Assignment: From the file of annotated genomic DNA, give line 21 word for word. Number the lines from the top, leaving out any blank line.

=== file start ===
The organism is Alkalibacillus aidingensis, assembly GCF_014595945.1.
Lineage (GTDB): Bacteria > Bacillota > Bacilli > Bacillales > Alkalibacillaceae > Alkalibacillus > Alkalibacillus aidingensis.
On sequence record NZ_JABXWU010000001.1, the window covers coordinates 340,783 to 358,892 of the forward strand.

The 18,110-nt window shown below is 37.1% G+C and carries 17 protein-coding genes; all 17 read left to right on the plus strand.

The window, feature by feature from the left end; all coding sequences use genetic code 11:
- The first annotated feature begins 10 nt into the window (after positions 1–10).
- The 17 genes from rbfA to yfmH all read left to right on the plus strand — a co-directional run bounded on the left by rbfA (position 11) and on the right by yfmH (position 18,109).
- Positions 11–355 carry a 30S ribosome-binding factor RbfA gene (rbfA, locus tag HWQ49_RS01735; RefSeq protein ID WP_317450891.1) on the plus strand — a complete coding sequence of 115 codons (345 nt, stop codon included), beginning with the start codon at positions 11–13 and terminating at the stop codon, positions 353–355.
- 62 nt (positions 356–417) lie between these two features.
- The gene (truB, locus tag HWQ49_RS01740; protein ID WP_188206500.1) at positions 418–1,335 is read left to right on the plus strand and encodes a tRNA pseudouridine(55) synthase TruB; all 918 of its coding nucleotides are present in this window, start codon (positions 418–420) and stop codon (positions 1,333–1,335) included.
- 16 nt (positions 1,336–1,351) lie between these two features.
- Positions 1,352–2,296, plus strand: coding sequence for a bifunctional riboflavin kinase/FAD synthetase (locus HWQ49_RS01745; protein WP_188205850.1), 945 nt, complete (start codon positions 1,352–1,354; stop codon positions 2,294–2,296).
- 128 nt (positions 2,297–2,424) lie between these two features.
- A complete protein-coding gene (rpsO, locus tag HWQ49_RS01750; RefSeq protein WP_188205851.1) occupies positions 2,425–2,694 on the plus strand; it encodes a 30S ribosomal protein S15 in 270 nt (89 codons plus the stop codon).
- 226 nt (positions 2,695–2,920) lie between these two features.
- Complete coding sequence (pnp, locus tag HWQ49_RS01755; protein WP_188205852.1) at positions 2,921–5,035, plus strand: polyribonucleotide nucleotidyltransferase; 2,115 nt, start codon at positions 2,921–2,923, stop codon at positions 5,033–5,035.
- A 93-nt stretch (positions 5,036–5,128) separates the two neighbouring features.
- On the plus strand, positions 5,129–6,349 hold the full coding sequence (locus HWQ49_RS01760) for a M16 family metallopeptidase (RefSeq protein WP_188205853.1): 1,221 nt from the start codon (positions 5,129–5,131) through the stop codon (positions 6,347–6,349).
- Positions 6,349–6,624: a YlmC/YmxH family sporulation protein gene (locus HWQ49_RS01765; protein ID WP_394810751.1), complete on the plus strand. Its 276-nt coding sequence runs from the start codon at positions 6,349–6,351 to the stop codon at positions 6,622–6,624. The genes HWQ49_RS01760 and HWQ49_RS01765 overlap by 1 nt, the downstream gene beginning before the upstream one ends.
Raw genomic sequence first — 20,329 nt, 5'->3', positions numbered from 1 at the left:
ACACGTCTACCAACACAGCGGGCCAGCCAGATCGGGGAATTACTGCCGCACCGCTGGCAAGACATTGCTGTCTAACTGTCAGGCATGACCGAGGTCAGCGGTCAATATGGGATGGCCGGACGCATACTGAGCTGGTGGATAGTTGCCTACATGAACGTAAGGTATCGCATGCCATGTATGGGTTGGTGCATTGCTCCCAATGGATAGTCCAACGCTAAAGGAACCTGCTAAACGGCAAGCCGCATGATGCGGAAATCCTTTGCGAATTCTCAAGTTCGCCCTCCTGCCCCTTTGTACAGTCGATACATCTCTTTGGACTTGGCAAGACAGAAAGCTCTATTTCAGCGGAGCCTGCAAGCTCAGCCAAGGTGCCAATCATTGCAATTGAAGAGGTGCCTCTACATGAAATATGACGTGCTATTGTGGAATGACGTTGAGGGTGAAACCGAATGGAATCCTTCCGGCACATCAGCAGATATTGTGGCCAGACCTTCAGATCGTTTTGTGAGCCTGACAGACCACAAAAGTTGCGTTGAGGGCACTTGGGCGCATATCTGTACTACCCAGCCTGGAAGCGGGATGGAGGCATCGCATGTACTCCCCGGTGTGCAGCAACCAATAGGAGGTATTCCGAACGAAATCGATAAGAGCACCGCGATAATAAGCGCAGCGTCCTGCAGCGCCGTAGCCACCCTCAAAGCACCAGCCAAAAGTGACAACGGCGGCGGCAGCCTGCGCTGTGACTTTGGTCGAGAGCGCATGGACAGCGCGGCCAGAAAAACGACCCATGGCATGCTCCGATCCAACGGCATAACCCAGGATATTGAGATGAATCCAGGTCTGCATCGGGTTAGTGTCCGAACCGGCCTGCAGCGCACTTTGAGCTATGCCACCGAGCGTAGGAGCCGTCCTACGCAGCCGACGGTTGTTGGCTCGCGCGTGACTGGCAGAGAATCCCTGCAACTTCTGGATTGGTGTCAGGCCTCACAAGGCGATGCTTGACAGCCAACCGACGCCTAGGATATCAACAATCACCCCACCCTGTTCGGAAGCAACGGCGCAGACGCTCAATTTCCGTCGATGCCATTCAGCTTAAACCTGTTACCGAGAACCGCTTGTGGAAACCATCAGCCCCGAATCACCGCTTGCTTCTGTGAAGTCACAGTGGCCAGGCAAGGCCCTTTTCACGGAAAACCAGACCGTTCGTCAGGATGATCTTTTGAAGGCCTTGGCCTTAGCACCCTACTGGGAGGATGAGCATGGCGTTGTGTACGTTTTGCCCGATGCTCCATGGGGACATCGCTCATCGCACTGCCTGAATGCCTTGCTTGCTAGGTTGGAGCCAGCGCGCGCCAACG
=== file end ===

ACACGTCTACCAACACAGCGGGCCAGCCAGATCGGGGAATTACTGCCGCACCGCTGGCAAGACATTGCTGTCTAACTGTCAGGCATGACCGAGGTCAGCGGTCAATATGGGATGGCCGGACGCATACTGAGCTGGTGGATAGTTGCCTACATGAACGTAAGGTATCGCATGCCATGTATGGGTTGGTGCATTGCTCCCAATGGATAGTCCAACGCTAAAGGAACCTGCTAAACGGCAAGCCGCATGATGCGGAAATCCTTTGCGAATTCTCAAGTTCGCCCTCCTGCCCCTTTGTACAGTCGATACATCTCTTTGGACTTGGCAAGACAGAAAGCTCTATTTCAGCGGAGCCTGCAAGCTCAGCCAAGGTGCCAATCATTGCAATTGAAGAGGTGCCTCTACATGAAATATGACGTGCTATTGTGGAATGACGTTGAGGGTGAAACCGAATGGAATCCTTCCGGCACATCAGCAGATATTGTGGCCAGACCTTCAGATCGTTTTGTGAGCCTGACAGACCACAAAAGTTGCGTTGAGGGCACTTGGGCGCATATCTGTACTACCCAGCCTGGAAGCGGGATGGAGGCATCGCATGTACTCCCCGGTGTGCAGCAACCAATAGGAGGTATTCCGAACGAAATCGATAAGAGCACCGCGATAATAAGCGCAGCGTCCTGCAGCGCCGTAGCCACCCTCAAAGCACCAGCCAAAAGTGACAACGGCGGCGGCAGCCTGCGCTGTGACTTTGGTCGAGAGCGCATGGACAGCGCGGCCAGAAAAACGACCCATGGCATGCTCCGATCCAACGGCATAACCCAGGATATTGAGATGAATCCAGGTCTGCATCGGGTTAGTGTCCGAACCGGCCTGCAGCGCACTTTGAGCTATGCCACCGAGCGTAGGAGCCGTCCTACGCAGCCGACGGTTGTTGGCTCGCGCGTGACTGGCAGAGAATCCCTGCAACTTCTGGATTGGTGTCAGGCCTCACAAGGCGATGCTTGACAGCCAACCGACGCCTAGGATATCAACAATCACCCCACCCTGTTCGGAAGCAACGGCGCAGACGCTCAATTTCCGTCGATGCCATTCAGCTTAAACCTGTTACCGAGAACCGCTTGTGGAAACCATCAGCCCCGAATCACCGCTTGCTTCTGTGAAGTCACAGTGGCCAGGCAAGGCCCTTTTCACGGAAAACCAGACCGTTCGTCAGGATGATCTTTTGAAGGCCTTGGCCTTAGCACCCTACTGGGAGGATGAGCATGGCGTTGTGTACGTTTTGCCCGATGCTCCATGGGGACATCGCTCATCGCACTGCCTGAATGCCTTGCTTGCTAGGTTGGAGCCAGCGCGCGCCAACG